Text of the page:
1 pound tomatillos (I normally use green salsa but the store was out this time so actually had to use what the recipe called for)
6 cups Brown Chicken Stock (not sure what brown vs. ‘normal’ is, and I just use broth)
2 cups chopped onion
3 pounds chicken breast halves, skinned
4 garlic cloves, chopped
2 jalapeño peppers, seeded and quartered (I usually just use Tabasco and/or chili powder)
1 (30-ounce) can white hominy, drained
1 teaspoon salt

—>below are all garnishes
1/2 cup chopped fresh cilantro
1/4 cup reduced-fat sour cream
8 lime wedges

Preparation

Remove/discard husks and stems from the tomatillos. Cook whole tomatillos in boiling water for 10 minutes or until tender; drain.

IMG_1911[1]Place tomatillos in a blender; process until smooth; set aside.

IMG_1913[1]Place stock and the next five (5) ingredients (stock through hominy) in a large stockpot; bring to a boil. Cover, reduce heat, and simmer 35 minutes or until chicken is done. Remove chicken from bones (I have always used boneless — and skinless); shred. Stir in pureed tomatillos and salt; cook for five(5) minutes or until heated.

Stir in chicken, and serve with cilantro, sour cream, and lime wedges, if desired.

IMG_1917[1]Delicious!  I served it with some guacamole, salsa and chips.  I also have plenty to eat for several days or freeze to keep on hand.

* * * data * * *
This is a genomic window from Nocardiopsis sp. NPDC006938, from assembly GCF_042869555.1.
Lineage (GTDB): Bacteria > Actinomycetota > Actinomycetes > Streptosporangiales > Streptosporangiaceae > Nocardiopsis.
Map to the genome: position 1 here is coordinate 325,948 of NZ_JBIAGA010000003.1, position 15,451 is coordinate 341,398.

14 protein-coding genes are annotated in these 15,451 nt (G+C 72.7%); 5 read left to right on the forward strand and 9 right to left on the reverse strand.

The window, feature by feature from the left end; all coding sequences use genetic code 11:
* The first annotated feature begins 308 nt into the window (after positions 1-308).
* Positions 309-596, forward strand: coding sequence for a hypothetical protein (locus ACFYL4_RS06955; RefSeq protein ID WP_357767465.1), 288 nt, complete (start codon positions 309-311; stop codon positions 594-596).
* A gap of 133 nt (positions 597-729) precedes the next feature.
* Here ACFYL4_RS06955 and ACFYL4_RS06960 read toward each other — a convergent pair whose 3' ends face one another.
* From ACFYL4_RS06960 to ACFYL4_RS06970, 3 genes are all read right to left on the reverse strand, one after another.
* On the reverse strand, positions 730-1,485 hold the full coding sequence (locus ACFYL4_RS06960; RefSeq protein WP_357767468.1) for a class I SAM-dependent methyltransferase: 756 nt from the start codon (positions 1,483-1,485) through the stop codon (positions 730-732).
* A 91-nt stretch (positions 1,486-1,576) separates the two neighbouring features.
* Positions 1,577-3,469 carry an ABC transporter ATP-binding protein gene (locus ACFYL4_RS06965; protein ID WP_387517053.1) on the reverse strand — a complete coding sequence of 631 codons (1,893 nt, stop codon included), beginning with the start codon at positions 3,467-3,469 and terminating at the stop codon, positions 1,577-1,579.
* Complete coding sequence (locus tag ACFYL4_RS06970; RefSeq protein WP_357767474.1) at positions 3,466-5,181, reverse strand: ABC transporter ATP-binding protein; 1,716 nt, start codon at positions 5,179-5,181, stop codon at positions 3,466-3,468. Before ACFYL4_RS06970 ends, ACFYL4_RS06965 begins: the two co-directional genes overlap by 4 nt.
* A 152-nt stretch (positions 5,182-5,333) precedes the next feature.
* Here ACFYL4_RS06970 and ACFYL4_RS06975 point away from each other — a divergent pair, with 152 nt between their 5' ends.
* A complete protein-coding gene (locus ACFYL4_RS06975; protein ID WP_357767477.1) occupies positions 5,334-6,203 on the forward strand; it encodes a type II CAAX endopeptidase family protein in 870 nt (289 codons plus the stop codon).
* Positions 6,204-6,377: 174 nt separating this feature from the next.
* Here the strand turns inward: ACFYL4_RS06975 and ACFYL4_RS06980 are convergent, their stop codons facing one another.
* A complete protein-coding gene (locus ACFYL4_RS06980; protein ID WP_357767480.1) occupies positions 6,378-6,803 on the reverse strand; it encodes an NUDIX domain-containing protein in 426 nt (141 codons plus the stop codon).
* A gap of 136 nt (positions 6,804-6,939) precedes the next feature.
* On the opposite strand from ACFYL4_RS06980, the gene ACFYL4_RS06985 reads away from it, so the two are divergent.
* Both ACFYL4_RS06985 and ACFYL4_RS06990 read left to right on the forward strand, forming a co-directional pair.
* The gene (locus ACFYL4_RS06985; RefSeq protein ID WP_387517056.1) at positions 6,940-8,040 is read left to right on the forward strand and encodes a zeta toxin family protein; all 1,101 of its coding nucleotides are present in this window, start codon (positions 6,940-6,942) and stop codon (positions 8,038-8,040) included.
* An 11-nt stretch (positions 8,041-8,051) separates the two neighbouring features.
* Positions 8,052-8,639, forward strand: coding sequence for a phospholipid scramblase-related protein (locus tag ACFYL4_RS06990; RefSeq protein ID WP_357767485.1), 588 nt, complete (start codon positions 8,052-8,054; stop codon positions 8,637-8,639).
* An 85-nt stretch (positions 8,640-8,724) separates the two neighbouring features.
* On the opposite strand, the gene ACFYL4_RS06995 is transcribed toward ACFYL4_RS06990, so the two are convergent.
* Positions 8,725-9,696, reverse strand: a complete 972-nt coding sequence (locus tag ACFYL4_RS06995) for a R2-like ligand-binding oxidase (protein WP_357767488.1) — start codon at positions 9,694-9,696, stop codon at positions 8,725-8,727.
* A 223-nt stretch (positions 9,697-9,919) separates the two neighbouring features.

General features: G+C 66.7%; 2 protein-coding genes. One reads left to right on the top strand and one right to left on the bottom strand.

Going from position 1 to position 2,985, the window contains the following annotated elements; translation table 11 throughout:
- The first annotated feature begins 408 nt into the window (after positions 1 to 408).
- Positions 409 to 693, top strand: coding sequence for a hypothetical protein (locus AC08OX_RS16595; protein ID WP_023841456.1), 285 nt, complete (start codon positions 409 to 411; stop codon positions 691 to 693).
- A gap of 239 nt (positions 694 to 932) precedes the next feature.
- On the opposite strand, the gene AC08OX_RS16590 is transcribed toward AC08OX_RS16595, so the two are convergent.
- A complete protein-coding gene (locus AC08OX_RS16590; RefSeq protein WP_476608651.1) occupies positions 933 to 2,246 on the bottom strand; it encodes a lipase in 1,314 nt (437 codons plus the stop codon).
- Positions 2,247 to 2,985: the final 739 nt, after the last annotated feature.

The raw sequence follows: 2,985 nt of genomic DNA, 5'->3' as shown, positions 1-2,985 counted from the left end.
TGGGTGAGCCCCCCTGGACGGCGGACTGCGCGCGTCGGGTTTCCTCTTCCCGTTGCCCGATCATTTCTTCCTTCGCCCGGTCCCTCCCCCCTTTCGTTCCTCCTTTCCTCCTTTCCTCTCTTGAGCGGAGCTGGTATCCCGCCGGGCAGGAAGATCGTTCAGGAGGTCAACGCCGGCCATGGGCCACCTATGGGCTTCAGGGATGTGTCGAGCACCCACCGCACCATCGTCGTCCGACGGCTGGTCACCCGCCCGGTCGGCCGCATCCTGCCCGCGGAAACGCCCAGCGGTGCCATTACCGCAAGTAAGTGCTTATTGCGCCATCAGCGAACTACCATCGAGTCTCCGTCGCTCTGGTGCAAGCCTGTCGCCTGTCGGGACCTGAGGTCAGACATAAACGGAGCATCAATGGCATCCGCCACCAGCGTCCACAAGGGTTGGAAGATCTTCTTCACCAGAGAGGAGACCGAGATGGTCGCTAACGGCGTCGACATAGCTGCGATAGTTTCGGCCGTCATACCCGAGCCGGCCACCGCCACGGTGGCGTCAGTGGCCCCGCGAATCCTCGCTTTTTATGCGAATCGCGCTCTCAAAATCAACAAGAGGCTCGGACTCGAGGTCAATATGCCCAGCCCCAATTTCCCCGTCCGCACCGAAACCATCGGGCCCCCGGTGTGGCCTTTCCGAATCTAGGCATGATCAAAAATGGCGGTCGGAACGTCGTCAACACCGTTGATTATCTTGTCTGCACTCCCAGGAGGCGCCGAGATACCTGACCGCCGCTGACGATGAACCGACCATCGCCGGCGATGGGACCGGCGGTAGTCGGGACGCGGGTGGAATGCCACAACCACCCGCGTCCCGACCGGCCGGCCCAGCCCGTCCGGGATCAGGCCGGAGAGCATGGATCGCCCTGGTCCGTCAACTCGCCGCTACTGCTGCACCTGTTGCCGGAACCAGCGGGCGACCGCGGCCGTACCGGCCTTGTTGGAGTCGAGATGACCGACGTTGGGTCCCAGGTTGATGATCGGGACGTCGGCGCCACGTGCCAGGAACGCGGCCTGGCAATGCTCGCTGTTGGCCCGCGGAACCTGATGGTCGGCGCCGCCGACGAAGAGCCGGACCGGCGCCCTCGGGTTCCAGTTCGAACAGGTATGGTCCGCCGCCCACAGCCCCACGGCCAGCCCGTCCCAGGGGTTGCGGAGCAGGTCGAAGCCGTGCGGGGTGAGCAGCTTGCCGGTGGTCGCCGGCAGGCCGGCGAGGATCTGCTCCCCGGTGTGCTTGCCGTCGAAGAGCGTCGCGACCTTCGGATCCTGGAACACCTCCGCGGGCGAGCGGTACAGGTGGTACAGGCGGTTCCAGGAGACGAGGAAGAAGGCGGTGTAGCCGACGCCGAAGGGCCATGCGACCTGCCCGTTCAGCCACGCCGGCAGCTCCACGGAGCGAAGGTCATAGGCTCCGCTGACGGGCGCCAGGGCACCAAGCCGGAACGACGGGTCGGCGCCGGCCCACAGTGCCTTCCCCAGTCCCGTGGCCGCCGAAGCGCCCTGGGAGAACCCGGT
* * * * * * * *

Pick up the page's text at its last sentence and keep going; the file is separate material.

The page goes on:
Fennel and Carrot Soup

Was in the soup mood last night and remember tearing a new recipe out of the recent issue of Bon Appetit.  Was the perfect time to make it — Fennel and Carrot Soup.  I love fennel and enjoy carrots when they are cooked (or covered in hummus).  For some reason I just cannot acquire a taste for them when they are just plain and simple, perfectly orange and raw.  We all have our things.

Anyway, when I saw the recipe I knew I’d have to make a couple changes/eliminations, which is common in my world since I’m the lactard, but it would be simple.

IMG_1514[1]Ingredients:

  • 6 tablespoons unsalted butter, divided (I used some olive oil here because of my dairy issue)
  • 1 large fennel bulb, thinly sliced (I used one+)